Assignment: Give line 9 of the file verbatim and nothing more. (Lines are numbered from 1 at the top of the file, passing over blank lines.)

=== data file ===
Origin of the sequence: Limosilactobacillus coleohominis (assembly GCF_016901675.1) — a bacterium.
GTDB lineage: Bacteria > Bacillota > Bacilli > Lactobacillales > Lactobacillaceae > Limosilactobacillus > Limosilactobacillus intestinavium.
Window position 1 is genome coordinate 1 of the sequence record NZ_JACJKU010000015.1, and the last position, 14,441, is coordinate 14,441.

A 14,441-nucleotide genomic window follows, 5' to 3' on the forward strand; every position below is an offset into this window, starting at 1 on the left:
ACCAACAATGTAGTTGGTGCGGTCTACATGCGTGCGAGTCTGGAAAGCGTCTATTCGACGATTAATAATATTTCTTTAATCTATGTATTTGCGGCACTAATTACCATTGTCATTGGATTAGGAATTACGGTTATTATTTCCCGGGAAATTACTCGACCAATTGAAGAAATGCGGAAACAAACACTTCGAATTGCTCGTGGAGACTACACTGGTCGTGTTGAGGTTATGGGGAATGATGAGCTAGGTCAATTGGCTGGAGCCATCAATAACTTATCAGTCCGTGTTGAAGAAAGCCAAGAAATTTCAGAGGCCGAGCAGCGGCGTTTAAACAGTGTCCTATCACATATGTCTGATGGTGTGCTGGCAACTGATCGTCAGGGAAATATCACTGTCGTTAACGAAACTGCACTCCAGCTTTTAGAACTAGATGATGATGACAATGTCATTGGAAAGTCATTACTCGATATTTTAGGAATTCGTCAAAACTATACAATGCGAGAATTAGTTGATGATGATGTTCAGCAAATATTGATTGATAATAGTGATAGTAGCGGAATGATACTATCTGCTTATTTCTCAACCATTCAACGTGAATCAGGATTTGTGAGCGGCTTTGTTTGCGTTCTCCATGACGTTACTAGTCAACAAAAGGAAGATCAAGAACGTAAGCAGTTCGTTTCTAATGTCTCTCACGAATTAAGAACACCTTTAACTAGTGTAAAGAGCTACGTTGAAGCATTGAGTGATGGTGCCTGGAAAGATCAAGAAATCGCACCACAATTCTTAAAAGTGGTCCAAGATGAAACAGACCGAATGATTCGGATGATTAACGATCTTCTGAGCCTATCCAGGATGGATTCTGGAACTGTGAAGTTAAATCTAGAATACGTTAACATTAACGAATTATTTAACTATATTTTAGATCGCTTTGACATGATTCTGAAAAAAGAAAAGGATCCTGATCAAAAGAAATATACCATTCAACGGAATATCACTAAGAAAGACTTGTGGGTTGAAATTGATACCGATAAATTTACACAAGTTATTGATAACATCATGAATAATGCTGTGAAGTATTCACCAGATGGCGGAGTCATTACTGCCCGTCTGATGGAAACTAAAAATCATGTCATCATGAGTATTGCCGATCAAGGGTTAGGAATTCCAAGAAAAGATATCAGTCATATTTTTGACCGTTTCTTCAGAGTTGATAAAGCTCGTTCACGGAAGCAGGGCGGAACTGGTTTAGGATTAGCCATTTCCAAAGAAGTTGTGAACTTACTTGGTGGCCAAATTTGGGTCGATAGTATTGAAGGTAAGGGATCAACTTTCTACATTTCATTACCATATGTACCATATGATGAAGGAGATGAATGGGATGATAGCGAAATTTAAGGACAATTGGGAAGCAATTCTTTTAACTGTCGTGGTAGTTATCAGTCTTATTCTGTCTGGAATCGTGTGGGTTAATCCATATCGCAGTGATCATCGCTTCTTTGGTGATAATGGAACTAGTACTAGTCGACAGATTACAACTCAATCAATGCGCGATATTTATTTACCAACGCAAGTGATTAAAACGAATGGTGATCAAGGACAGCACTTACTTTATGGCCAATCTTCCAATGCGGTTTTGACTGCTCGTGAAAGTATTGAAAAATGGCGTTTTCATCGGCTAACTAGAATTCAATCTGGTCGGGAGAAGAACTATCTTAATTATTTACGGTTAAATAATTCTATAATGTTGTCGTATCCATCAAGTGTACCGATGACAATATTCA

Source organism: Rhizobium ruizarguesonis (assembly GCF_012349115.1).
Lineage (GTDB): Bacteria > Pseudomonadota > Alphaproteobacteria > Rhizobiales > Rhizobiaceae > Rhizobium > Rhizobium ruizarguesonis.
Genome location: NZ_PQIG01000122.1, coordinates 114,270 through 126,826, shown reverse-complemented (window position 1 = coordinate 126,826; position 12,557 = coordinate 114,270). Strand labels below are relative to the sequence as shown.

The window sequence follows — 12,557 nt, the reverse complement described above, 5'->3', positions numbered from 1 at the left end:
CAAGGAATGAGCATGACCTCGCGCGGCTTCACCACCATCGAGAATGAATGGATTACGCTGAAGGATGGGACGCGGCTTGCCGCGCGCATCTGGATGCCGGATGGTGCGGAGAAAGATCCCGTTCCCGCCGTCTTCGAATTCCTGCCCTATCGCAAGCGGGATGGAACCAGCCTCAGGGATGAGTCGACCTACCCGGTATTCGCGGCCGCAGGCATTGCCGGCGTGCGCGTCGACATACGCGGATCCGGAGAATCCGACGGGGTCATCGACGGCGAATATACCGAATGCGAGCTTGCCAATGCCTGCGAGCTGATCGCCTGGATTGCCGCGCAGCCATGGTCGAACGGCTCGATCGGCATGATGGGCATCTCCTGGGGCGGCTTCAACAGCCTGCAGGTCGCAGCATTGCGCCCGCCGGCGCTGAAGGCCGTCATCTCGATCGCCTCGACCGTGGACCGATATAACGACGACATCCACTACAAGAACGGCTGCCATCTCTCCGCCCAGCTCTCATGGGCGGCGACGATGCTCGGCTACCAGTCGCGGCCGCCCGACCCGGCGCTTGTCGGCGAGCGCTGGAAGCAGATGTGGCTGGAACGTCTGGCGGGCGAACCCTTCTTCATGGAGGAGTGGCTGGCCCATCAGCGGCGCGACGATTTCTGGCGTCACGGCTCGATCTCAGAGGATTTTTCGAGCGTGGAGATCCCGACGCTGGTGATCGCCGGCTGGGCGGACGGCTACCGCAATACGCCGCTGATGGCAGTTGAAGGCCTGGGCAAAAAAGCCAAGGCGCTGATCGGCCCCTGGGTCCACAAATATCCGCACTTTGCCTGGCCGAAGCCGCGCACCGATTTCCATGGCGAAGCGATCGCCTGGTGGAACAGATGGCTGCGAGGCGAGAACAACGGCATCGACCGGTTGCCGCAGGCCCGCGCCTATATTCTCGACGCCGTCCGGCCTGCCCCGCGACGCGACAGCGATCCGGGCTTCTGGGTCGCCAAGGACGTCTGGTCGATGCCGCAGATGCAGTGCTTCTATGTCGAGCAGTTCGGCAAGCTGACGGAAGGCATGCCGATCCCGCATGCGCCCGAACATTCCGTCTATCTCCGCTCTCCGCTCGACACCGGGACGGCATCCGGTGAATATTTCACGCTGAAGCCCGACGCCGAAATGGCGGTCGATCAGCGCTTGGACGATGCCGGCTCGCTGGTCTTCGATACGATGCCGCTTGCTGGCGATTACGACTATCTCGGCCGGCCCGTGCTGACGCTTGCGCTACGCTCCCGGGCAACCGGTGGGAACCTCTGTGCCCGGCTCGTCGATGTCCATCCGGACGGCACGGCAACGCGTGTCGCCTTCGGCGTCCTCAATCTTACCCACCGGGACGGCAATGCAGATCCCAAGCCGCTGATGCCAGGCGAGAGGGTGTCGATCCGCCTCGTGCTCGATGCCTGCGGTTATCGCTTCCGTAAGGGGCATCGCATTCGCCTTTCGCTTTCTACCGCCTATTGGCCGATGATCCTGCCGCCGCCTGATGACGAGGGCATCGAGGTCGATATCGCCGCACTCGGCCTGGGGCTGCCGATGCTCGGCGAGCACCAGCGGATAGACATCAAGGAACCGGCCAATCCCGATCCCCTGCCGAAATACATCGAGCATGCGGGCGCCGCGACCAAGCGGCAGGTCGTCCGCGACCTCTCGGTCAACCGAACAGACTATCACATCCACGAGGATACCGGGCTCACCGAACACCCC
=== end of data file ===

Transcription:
The window sequence follows — 12,557 nt, the reverse complement described above, 5'->3', positions numbered from 1 at the left end: